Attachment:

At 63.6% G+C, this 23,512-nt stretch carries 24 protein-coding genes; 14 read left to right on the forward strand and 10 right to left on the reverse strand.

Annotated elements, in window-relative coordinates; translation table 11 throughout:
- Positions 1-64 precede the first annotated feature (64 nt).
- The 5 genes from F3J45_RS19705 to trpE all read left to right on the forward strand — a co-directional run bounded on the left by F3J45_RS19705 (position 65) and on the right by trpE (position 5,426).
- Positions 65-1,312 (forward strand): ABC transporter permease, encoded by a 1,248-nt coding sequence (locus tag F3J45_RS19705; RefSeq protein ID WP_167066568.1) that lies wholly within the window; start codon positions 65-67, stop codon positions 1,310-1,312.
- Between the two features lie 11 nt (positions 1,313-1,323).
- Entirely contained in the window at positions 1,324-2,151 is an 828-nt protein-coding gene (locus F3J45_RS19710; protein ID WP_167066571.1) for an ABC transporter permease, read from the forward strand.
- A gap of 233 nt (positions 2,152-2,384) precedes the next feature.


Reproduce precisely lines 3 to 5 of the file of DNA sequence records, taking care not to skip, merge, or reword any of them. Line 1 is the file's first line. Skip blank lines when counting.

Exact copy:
- Positions 1-64 precede the first annotated feature (64 nt).
- The 5 genes from F3J45_RS19705 to trpE all read left to right on the forward strand — a co-directional run bounded on the left by F3J45_RS19705 (position 65) and on the right by trpE (position 5,426).
- Positions 65-1,312 (forward strand): ABC transporter permease, encoded by a 1,248-nt coding sequence (locus tag F3J45_RS19705; RefSeq protein ID WP_167066568.1) that lies wholly within the window; start codon positions 65-67, stop codon positions 1,310-1,312.